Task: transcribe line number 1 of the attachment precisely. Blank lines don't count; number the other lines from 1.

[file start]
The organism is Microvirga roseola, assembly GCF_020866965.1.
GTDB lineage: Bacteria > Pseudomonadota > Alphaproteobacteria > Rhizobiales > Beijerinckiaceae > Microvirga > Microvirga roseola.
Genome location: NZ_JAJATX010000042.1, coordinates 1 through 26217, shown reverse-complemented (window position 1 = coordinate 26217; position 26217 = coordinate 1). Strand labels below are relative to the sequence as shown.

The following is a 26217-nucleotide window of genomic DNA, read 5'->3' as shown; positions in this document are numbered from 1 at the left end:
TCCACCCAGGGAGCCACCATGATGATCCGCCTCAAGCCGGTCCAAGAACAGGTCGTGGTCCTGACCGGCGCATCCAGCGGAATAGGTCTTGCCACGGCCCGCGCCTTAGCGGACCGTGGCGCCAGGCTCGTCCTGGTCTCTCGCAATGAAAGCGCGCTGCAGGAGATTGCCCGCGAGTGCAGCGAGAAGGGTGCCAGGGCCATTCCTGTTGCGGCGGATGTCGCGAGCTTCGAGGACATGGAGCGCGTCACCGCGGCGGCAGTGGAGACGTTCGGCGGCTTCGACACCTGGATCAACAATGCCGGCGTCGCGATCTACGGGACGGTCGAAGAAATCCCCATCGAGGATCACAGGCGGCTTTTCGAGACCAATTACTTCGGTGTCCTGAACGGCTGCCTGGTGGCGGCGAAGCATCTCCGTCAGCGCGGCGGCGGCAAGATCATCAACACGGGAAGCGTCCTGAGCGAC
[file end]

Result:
The organism is Microvirga roseola, assembly GCF_020866965.1.